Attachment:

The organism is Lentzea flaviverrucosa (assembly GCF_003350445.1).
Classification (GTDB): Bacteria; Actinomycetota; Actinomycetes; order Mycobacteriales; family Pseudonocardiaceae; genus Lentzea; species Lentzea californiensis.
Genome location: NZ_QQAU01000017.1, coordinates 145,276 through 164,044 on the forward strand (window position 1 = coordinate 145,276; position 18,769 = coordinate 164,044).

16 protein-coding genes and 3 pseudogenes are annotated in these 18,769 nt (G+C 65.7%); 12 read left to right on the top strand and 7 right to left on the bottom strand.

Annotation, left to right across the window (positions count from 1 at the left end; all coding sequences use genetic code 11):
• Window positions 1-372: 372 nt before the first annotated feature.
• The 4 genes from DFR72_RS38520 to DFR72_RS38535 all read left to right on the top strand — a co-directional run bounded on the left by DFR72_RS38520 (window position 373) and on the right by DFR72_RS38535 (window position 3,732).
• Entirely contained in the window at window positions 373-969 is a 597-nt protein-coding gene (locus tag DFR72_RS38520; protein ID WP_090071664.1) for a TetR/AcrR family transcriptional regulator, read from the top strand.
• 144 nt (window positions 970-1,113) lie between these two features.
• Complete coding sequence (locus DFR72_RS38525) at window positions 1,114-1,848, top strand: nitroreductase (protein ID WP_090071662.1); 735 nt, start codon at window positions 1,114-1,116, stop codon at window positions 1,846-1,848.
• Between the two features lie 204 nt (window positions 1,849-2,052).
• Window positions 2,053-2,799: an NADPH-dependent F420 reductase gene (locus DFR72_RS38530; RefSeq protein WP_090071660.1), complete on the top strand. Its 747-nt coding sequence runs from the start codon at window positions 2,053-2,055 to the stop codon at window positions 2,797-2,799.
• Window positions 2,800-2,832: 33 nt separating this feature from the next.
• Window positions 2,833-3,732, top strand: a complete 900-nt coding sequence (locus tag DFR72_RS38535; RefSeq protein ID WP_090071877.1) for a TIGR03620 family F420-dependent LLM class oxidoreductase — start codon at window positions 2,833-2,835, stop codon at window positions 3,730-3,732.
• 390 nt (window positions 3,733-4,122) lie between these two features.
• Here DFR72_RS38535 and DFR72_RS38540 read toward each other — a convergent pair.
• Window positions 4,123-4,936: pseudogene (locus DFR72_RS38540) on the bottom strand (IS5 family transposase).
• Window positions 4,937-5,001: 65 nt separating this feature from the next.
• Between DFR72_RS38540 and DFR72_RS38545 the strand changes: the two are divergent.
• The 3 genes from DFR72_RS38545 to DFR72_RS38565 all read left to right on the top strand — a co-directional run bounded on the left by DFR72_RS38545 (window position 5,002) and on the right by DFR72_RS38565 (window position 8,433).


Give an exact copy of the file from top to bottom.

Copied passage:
The organism is Lentzea flaviverrucosa (assembly GCF_003350445.1).
Classification (GTDB): Bacteria; Actinomycetota; Actinomycetes; order Mycobacteriales; family Pseudonocardiaceae; genus Lentzea; species Lentzea californiensis.
Genome location: NZ_QQAU01000017.1, coordinates 145,276 through 164,044 on the forward strand (window position 1 = coordinate 145,276; position 18,769 = coordinate 164,044).

16 protein-coding genes and 3 pseudogenes are annotated in these 18,769 nt (G+C 65.7%); 12 read left to right on the top strand and 7 right to left on the bottom strand.

Annotation, left to right across the window (positions count from 1 at the left end; all coding sequences use genetic code 11):
• Window positions 1-372: 372 nt before the first annotated feature.
• The 4 genes from DFR72_RS38520 to DFR72_RS38535 all read left to right on the top strand — a co-directional run bounded on the left by DFR72_RS38520 (window position 373) and on the right by DFR72_RS38535 (window position 3,732).
• Entirely contained in the window at window positions 373-969 is a 597-nt protein-coding gene (locus tag DFR72_RS38520; protein ID WP_090071664.1) for a TetR/AcrR family transcriptional regulator, read from the top strand.
• 144 nt (window positions 970-1,113) lie between these two features.
• Complete coding sequence (locus DFR72_RS38525) at window positions 1,114-1,848, top strand: nitroreductase (protein ID WP_090071662.1); 735 nt, start codon at window positions 1,114-1,116, stop codon at window positions 1,846-1,848.
• Between the two features lie 204 nt (window positions 1,849-2,052).
• Window positions 2,053-2,799: an NADPH-dependent F420 reductase gene (locus DFR72_RS38530; RefSeq protein WP_090071660.1), complete on the top strand. Its 747-nt coding sequence runs from the start codon at window positions 2,053-2,055 to the stop codon at window positions 2,797-2,799.
• Window positions 2,800-2,832: 33 nt separating this feature from the next.
• Window positions 2,833-3,732, top strand: a complete 900-nt coding sequence (locus tag DFR72_RS38535; RefSeq protein ID WP_090071877.1) for a TIGR03620 family F420-dependent LLM class oxidoreductase — start codon at window positions 2,833-2,835, stop codon at window positions 3,730-3,732.
• 390 nt (window positions 3,733-4,122) lie between these two features.
• Here DFR72_RS38535 and DFR72_RS38540 read toward each other — a convergent pair.
• Window positions 4,123-4,936: pseudogene (locus DFR72_RS38540) on the bottom strand (IS5 family transposase).
• Window positions 4,937-5,001: 65 nt separating this feature from the next.
• Between DFR72_RS38540 and DFR72_RS38545 the strand changes: the two are divergent.
• The 3 genes from DFR72_RS38545 to DFR72_RS38565 all read left to right on the top strand — a co-directional run bounded on the left by DFR72_RS38545 (window position 5,002) and on the right by DFR72_RS38565 (window position 8,433).